The Albemarle County Planning Commission on Tuesday night asked its community development staff to add three provisions to a draft county ordinance governing events at farm wineries and to provide a more detailed study of event impacts on gravel roads.
Commissioners asked that staff add an 11 p.m. to 7 a.m. curfew for outdoor amplified music, implement a traffic management plan as part of the special-use permit for events of more than 200 people and require a one-time notice to neighbors before starting to host events.
The commission did not take a vote on the ordinance Tuesday.
The curfew start time was pushed back from 10 p.m. to 11 p.m. after Al Schornberg, of Keswick Vineyards, said the earlier start time would hurt his business.
“We host weddings; it is a very important part of our business, and without them we could not survive, especially in years like 2016 when 65-70 percent of our white grapes are wiped out,” he said. “If you think a curfew is absolutely necessary, I would look at moving it to 11 o’clock and not put businesses like Keswick out of business.”
Commissioner Jennie More said she supported the later curfew.
“I would go with a later curfew … and I think it would be good to have some mechanism in place to have neighbors go to the establishment when there is an issue,” she said.
County officials abandoned a proposal to require that farm wineries, breweries and distilleries be on roads that meet minimum Virginia Department of Transportation standards to host events.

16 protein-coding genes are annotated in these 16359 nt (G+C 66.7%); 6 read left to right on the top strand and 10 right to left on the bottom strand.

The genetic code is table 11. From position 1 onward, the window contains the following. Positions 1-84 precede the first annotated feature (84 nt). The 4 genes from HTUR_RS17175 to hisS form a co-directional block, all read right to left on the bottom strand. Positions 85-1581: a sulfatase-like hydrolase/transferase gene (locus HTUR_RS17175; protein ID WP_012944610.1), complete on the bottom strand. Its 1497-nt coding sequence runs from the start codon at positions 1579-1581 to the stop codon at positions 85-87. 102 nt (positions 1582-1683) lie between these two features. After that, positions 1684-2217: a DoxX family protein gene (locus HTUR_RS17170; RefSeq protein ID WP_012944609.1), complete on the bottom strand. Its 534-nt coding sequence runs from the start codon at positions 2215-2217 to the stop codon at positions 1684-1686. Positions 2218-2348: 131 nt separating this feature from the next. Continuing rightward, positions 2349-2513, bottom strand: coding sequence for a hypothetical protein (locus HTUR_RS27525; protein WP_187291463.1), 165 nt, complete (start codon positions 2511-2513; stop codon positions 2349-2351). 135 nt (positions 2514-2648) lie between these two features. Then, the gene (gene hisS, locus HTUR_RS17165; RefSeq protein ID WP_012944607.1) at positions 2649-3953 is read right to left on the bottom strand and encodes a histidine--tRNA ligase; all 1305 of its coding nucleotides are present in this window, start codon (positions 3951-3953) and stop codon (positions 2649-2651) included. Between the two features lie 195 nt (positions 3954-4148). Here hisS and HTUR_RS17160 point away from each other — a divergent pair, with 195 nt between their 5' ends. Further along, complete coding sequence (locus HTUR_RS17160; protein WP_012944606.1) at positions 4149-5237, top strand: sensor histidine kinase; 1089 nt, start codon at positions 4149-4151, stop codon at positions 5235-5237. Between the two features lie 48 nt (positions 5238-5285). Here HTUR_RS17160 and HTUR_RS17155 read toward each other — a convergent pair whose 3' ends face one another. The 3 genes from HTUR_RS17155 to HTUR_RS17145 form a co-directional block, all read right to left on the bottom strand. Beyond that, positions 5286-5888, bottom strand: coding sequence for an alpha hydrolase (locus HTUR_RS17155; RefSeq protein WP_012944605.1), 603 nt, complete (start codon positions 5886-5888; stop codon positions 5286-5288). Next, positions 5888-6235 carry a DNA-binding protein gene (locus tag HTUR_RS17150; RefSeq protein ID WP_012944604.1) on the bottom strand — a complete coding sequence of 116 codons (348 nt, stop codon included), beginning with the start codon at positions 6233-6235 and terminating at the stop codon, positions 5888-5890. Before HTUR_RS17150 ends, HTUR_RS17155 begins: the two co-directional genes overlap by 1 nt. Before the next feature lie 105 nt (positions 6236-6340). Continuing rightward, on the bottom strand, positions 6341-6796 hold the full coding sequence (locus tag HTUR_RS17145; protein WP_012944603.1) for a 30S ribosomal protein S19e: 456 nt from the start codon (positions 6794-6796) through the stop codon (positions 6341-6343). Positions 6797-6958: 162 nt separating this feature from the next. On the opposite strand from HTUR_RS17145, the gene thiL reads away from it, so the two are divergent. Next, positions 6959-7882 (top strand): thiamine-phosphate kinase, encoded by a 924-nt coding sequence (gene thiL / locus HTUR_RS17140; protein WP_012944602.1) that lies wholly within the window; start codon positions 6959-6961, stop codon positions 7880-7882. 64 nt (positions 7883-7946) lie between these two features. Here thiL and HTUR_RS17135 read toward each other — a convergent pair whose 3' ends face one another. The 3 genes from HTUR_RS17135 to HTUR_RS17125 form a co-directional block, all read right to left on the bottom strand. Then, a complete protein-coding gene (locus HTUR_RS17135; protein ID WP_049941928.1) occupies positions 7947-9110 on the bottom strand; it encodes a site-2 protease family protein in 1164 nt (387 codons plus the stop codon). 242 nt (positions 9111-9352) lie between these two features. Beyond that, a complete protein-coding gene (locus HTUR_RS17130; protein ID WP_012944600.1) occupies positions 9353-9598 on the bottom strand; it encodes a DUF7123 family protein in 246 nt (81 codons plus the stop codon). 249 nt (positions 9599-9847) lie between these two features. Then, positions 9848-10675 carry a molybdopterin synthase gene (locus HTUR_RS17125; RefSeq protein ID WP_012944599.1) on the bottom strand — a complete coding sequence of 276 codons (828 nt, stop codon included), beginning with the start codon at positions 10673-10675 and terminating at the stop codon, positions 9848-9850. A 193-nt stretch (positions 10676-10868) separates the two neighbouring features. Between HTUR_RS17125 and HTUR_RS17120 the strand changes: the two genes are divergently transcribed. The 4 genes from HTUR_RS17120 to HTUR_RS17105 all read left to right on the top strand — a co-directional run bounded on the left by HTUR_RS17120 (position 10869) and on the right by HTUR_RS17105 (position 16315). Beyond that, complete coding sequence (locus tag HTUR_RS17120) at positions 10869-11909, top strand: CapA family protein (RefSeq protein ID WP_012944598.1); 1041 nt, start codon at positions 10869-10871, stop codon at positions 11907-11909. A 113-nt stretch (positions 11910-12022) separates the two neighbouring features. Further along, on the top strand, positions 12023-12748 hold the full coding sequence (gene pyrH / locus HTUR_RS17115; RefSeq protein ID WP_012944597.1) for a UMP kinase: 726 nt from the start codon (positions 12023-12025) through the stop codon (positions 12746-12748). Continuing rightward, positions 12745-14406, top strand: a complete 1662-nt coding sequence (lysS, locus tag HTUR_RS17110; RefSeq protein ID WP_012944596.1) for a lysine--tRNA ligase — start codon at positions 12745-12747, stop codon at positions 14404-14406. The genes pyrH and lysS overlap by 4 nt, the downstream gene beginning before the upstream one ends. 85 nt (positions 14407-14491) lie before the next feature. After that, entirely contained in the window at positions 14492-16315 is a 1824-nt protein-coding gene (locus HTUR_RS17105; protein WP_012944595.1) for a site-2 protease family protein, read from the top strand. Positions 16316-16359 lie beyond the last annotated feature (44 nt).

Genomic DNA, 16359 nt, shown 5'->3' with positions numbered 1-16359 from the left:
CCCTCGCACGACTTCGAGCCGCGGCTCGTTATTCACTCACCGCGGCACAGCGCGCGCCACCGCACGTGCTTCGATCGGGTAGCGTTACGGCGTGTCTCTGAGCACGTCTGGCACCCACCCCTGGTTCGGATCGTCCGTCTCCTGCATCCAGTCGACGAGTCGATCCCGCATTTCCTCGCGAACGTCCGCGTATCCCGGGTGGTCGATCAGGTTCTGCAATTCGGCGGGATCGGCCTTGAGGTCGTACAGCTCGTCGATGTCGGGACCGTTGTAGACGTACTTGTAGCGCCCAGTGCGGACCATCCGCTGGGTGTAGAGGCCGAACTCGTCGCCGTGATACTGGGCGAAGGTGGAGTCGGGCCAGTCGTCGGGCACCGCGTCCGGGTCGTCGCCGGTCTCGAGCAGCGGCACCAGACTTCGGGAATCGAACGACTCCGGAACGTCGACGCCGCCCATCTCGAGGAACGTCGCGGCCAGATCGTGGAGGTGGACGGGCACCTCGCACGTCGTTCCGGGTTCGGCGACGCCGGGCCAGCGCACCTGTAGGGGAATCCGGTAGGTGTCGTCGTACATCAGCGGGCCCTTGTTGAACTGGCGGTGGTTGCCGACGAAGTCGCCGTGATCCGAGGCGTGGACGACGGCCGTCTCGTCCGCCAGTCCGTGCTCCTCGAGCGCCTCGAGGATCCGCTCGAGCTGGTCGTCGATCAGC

The idea was nixed after staff pulled accident data from the Albemarle County Police Department that showed no uptick in accidents along roads that serve an alcohol producer.
“I start thinking about the roads in Albemarle County, and I would think a very low percentage of your roads will meet standards if they have not had a significant project on them in the last 20 years,” he said.
The data did not specifically break out accident data for county gravel roads, said county police Lt. Todd Hopwood.
Commissioner Bruce Dotson asked for gravel road-specific data after several county residents said they are worried about the effect events will have on unpaved roads.
“The bone of contention on the traffic safety data is whether we have any data on unpaved roads,” Dotson said.
Hopwood said county police could compile accident data for gravel roads and determine if they were alcohol- related, but he warned that the data would not specifically refer to wineries.
“We could run a report and see what the cause was, whether it was alcohol-related,” he said. “The problem is determining where the alcohol was consumed, because there are a whole lot of crashes out in the rural area and on gravel roads that don’t have anything to do with wineries.”
As drafted, the ordinance requires farm alcohol producers to grow at least five acres of crops used to make their products, have on-site fermentation, bottling, sales and tasting rooms and adhere to 125-foot property line setbacks for parking, tents and portable toilets.
Residents who live near wineries or on gravel roads said they are afraid an increase in event traffic will bring drunk drivers, crowds and inexperience to already dangerous county roads.
“For public safety, I think the planning commission and the Board of Supervisors needs to take a long hard look at safety of events at night involving consumption of alcohol on rural roads,” said White Hall resident Elizabeth Neff.
Fellow White Hall resident Bill Pritchard said events put multiple burdens on rural neighborhoods.
“My concerns remain regarding the safety of events and the impact on rural neighborhoods,” Pritchard said. “When an event happens at one of these wineries, those impacts are increased.”